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As South Sudan’s conflict grinds on, Sterling Carter warns of the famine ahead as the rainy season sets in.

The threat of famine in South Sudan is real, and civilians are already risking rape, abduction, and murder in their search for food. Since fighting erupted last December in South Sudan, thousands of people have died and over a million have been displaced in a conflict sparked by long-running political disputes between President Salva Kiir and former Vice-President Riek Machar.

Although the two have struck an apparent deal to end the conflict and form a transitional government, the humanitarian crisis in South Sudan has devastated thousands of lives.

Heavy fighting in Leer early in 2014 resulted in destruction of many of the structures in the South Sudan Town (AP)

Heavy fighting in Leer early in 2014 resulted in destruction of many of the structures in the South Sudan Town (AP)

In Leer, humanitarians are already witnessing the shadows of looming famine. The home of opposition leader Riek Machar, Leer saw heavy fighting in February and government control through mid-April when the opposition retook the city. Over 1500 homes burned, and the once vibrant market, one of the largest in the region, was reduced to a broken husk of rusted iron shacks. Continue reading

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Jun 26 2014

Book Review: The Oil Curse: How Petroleum Wealth Shapes the Development of Nations by Michael L. Ross

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Countries that are rich in petroleum have less democracy, less economic stability, and more frequent civil wars than countries without oil. What explains this oil curse? And can it be fixed? Michael L. Ross looks at how developing nations are shaped by their mineral wealth–and how they can turn oil from a curse into a blessing. Ramin Nassehi recommends this book to scholars of development or Middle Eastern Studies, and in particular, researchers who share a passion for studying oil.

The paradoxical idea that oil is a curse for economic prosperity has become increasingly influential in the last three decades. Advocates of this idea claim that oil weakens political institutions, harms private sector promotion, increases economic volatility, hinders industrialisation, and fuels civil wars. However, recently, the ‘oil curse’ literature has been undergoing a process of ‘creative destruction’- whereby new ideas are replacing old ones- thanks to the falsification of some theories and emerging methodological criticism. Michael Ross’s recent book The Oil Curse, fits into this revisionist trend.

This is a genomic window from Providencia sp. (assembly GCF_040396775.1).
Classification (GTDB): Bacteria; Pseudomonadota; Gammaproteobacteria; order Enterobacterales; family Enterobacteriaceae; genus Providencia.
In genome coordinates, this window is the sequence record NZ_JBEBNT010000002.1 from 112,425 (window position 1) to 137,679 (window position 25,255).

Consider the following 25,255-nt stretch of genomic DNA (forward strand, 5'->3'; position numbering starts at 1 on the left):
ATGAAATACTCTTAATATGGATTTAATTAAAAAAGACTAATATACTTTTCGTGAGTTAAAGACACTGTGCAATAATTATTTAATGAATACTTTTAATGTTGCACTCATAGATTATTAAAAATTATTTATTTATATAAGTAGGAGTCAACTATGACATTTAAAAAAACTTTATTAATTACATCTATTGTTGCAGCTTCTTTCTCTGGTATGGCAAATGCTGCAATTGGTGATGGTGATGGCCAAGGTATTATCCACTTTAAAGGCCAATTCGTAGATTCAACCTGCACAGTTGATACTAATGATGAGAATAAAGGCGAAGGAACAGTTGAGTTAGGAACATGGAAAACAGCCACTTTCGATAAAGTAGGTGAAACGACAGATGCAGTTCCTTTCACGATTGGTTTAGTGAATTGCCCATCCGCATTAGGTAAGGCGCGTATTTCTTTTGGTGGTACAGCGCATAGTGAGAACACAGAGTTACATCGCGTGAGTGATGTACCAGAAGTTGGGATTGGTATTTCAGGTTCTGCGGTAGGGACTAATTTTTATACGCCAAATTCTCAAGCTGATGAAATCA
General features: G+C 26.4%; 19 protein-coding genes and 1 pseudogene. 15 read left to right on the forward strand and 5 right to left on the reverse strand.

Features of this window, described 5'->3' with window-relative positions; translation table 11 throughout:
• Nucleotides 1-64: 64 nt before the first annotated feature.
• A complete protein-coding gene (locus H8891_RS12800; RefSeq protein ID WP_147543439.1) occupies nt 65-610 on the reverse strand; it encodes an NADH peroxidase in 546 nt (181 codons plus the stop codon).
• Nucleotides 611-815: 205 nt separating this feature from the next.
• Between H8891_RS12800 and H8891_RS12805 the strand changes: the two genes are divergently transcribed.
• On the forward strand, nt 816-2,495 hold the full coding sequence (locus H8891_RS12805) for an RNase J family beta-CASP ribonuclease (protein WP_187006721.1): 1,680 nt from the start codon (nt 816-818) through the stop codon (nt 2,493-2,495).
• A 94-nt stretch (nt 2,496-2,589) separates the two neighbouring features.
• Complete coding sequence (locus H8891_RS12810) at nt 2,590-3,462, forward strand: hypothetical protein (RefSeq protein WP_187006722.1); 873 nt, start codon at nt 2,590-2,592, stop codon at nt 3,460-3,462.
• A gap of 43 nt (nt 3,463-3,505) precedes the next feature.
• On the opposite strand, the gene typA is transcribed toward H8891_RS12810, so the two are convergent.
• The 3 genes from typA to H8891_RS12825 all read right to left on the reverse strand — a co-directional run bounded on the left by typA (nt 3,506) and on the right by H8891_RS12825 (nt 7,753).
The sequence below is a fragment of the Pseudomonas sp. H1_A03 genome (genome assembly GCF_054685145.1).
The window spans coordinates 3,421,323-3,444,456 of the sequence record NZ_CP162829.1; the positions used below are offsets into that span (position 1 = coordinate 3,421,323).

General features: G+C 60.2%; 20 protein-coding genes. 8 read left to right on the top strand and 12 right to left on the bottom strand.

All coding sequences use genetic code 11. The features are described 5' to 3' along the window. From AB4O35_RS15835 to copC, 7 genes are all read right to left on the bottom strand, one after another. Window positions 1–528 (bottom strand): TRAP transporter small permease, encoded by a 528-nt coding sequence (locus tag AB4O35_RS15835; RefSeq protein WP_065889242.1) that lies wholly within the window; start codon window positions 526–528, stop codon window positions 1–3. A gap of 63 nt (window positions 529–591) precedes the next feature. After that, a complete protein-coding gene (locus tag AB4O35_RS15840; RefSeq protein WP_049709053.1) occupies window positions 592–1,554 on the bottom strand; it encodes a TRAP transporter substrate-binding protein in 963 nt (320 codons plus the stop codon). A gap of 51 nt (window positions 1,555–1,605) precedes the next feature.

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Drawing on statistical analysis and qualitative case studies, Ross shows that some of the oil curse theses are incorrect. For instance, in Chapter Six, he finds no evidence for oil acting as a curse for economic growth in the long-term, highlighting the similar long-run growth rates between oil-rich and oil-scarce countries during the past five decades. Although, he emphasises that economic growth has been more volatile in oil-rich countries. The author also challenges the studies that have found a negative relationship between oil and the quality of institutions (rule of law and effectiveness of public administration) on methodological grounds.

Nonetheless, as its name suggests, the book still defends many ideas in the oil curse literature and adds some revisions. The author stresses that the oil curse is a new phenomenon, which came into effect only after the 1970s, the period when oil was increasingly nationalised in the Global South. This period also experienced OPEC’s rise to power and also the breaking down of the Bretton Woods regime. All these changes, according to the author, increased the size and volatility of oil revenues for petro-states from the period of the 1980s, leading to many economic and political impediments. Each chapter deals with one of these impediments. Continue reading